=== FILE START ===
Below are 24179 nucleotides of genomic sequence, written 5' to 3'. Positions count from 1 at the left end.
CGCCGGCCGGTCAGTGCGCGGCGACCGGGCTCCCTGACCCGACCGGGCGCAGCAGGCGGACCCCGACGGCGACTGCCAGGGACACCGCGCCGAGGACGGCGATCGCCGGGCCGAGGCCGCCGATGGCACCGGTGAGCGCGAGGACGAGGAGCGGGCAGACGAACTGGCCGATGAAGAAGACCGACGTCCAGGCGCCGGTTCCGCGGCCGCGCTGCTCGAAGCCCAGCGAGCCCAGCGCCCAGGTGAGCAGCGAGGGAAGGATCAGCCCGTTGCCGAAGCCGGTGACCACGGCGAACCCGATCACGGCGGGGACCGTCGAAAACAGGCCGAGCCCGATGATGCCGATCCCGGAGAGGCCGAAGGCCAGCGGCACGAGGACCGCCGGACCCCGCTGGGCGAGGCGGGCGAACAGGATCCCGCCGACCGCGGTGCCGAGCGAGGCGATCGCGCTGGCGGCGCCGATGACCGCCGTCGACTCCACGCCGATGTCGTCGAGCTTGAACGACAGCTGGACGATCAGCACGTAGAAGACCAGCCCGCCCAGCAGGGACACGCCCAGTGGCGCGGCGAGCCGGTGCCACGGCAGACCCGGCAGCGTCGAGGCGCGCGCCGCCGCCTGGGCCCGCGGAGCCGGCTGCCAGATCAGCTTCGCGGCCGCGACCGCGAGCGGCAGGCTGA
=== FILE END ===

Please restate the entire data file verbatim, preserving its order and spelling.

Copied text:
Below are 24179 nucleotides of genomic sequence, written 5' to 3'. Positions count from 1 at the left end.
CGCCGGCCGGTCAGTGCGCGGCGACCGGGCTCCCTGACCCGACCGGGCGCAGCAGGCGGACCCCGACGGCGACTGCCAGGGACACCGCGCCGAGGACGGCGATCGCCGGGCCGAGGCCGCCGATGGCACCGGTGAGCGCGAGGACGAGGAGCGGGCAGACGAACTGGCCGATGAAGAAGACCGACGTCCAGGCGCCGGTTCCGCGGCCGCGCTGCTCGAAGCCCAGCGAGCCCAGCGCCCAGGTGAGCAGCGAGGGAAGGATCAGCCCGTTGCCGAAGCCGGTGACCACGGCGAACCCGATCACGGCGGGGACCGTCGAAAACAGGCCGAGCCCGATGATGCCGATCCCGGAGAGGCCGAAGGCCAGCGGCACGAGGACCGCCGGACCCCGCTGGGCGAGGCGGGCGAACAGGATCCCGCCGACCGCGGTGCCGAGCGAGGCGATCGCGCTGGCGGCGCCGATGACCGCCGTCGACTCCACGCCGATGTCGTCGAGCTTGAACGACAGCTGGACGATCAGCACGTAGAAGACCAGCCCGCCCAGCAGGGACACGCCCAGTGGCGCGGCGAGCCGGTGCCACGGCAGACCCGGCAGCGTCGAGGCGCGCGCCGCCGCCTGGGCCCGCGGAGCCGGCTGCCAGATCAGCTTCGCGGCCGCGACCGCGAGCGGCAGGCTGA